“Quadros is out and Jango is in!”
Libraries must be public because democracy presupposes that access to information be public. But today, a lot of information is not found in books. It is found in televised images. We need to find a way to construct databases of video images. The wealth of vintage Brazilian TV on YouTube is often remarked upon these days — including, for example, Brizola’s famous “right of reply” message to the Globo network, which has been viewed tens of thousands of times. Such databanks exist, but are more or less precarious and are all private, which is to say, closed. If someone wanted to review what the Jornal Nacional reported yesterday, they would have some difficulty. If they wanted to see what was reported a year ago, it would be well nigh impossible. It’s gone. It vanished into thin air. Thinking of a way to store TV and making this archive part of the public domain is an urgent task, therefore, although an expensive proposition, but it is a right of the TV viewer. –Eugênio Bucci. See Brazil: The Boobs Talk Back to the Tube.
Newspapers have absolutely no need of institutional memory. — a Portuguese (from Portugal) content manager, cited in “The Adjective Kills”: A Sonnet From the Portuguese.
When a TV Globo reporter was arrested on charges that he moonlighted as a spy for the gambling mafia — tipping it off to law enforcement plans to move against it, based on information he got from his journalistic sources — Globo apparently expunged any reference to the man’s previous career from Globo.com.
A scandalous legal and ethical breach alongside which the Jayson Blair case at the New York Times looks like an old E.B. White column in the New Yorker in which “it’s” is erroneously used instead of “its” as the possessive form of the pronoun.
That is, I could find no reference to José Messias Xavier there when I checked. Not one. I should probably check again.
The Estadão — my own preferred daily journal of conservative-leaning opinion and metropolitan governance news for South America’s most humongous megalopolis, with occasional demurrers — does at least seem to have a consistent and principled interest in setting the historical record straight, and keeping it straight, I tend to find. See for example
Renato Cruz of the Estado de S. Paulo (Brazil) reports:
O Arquivo Público do Estado de São Paulo fechou uma parceria com a AMD, fabricante de microprocessadores, para digitalizar o jornal Última Hora, e tornar seu conteúdo disponível na internet. A publicação foi criada em 1951, no Rio de Janeiro, e circulou até 1971. A primeira etapa do projeto, com seis meses de duração, vai transformar em bits 36 mil páginas, que correspondem a 60 meses de jornal.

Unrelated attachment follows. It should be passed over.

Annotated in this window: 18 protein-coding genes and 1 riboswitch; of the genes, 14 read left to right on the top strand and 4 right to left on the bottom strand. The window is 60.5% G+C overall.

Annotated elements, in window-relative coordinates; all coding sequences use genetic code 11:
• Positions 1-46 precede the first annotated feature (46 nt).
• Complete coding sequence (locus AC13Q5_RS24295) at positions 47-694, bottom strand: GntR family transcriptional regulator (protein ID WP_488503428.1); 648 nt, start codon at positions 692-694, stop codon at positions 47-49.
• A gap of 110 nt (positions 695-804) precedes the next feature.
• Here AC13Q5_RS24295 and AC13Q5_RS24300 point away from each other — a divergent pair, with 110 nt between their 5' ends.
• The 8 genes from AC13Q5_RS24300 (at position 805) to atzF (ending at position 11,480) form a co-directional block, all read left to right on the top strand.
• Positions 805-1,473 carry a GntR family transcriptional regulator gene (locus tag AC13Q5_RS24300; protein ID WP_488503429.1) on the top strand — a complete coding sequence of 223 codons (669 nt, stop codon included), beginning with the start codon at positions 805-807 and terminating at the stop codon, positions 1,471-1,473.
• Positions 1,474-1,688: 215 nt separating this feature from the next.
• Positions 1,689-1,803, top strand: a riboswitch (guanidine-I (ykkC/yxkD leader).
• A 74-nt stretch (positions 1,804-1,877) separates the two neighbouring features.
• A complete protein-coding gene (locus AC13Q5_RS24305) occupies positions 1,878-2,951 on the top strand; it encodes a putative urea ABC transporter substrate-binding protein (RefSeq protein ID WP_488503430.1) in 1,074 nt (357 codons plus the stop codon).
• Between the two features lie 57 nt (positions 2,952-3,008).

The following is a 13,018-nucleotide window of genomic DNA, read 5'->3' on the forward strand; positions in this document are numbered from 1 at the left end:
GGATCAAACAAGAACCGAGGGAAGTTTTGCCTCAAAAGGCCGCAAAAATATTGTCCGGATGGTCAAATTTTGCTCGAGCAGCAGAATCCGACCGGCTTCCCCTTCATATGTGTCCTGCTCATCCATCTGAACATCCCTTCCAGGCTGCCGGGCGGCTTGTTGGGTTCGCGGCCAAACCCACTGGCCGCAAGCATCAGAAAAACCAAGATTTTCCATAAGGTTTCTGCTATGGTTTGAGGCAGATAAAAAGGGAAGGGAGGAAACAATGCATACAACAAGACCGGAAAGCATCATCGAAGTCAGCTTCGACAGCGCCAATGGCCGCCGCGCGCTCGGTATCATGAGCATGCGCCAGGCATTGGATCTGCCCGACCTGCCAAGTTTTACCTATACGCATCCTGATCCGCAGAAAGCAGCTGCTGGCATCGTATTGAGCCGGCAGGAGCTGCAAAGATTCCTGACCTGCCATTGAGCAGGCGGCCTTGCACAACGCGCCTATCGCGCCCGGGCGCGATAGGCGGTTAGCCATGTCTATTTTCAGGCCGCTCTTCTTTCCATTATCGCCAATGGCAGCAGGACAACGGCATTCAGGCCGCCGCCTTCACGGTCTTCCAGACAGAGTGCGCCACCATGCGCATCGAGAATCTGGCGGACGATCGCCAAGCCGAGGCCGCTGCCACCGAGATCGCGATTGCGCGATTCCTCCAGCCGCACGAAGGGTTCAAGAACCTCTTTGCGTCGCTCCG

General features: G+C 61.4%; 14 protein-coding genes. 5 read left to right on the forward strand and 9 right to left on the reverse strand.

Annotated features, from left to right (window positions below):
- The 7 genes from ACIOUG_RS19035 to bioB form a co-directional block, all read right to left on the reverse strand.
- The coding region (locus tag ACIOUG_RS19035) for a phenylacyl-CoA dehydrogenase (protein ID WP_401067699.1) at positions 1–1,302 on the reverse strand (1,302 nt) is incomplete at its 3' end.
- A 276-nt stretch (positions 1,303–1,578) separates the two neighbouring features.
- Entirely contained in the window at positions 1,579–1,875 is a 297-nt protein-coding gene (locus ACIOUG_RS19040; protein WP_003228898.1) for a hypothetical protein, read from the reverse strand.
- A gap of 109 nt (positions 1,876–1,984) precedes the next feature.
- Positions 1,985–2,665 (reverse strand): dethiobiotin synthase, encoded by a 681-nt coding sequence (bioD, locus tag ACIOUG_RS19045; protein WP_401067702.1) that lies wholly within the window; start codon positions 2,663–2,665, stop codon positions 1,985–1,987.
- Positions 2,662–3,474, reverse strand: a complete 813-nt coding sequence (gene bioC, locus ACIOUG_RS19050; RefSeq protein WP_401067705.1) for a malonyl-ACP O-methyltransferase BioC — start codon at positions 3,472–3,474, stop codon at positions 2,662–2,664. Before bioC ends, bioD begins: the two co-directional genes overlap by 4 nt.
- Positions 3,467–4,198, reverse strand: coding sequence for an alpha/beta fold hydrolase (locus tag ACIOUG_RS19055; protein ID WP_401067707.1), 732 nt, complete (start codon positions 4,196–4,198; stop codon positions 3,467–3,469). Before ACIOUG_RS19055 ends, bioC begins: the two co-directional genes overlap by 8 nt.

The Public Archive of the State of São Paulo has closed a deal to partner with AMD, the microprocessor manufacturer, to digitalize the Última Hora newspaper and make its content available on the Internet.
Sort of like the digital Brooklyn Eagle made available through Brooklyn Public Library back home.
For a comparable recent deal here in São Paulo, see the SUN-IBM partnership with the Cardoso Foundation to digitalize the former president’s (scandalously semiprivatized, critics charge) presidential papers.
The digitalization project is interesting in and of itself, from a tech-geek and business point of view, but the foundation was also roundly criticized for accepting donations from the state-owned sewer company, headed by an alleged political crony of Cardoso’s:
The publication was founded in 1951 in Rio and circulated until 1971. The first phase of the project will last six months and scan 36,000 pages, corresponding to 60 months worth of daily issues.
That is, five years.
The Piratininga Group, in an article on the mass media and the 1964 coup, recalls some of the history of the paper, which pitted itself against Lacerda’s Tribuna da Imprensa:
A utilização dos jornais era um elemento central. A Tribuna da Imprensa de 2 de agosto de 1954 gritava na primeira capa: “Somos um povo honrado governado por ladrões”. Referia-se a casos de corrupção na administração federal. Vargas também tinha um jornal para defendê-lo. Com ajuda financeira oficial, o Última Hora saía em defesa do presidente. No mesmo dia, a manchete do jornal getulista era “Esta semana o aumento para os servidores do Estado”. Nenhuma linha sobre as denúncias de corrupção feitas pelo jornal rival. O clima esquentava.
Newspapers played a crucial [in attempted coups prior to 1964.] The Tribuna of August 2, 1954 screamed from its front page: “We are an honest people governed by thieves!” It was referring to cases of corruption in the federal administration. Vargas also had a newspaper to defend him. With official financial support, Última Hora sallied out to defend the president. On the same day, the Getulist newspaper’s headline was “This week, a salary raise for public employees.” Not a line about the corruption charges made by its rival. The climate was heating up.
The day the Tammany men got their greasy hands on the proud independent city of Brooklyn: The Eagle — once edited by Walt Whitman — waxes Greco-Deco on the birth of the Four — later, Five, with the inexplicable annexation of Staten Island — Boroughs.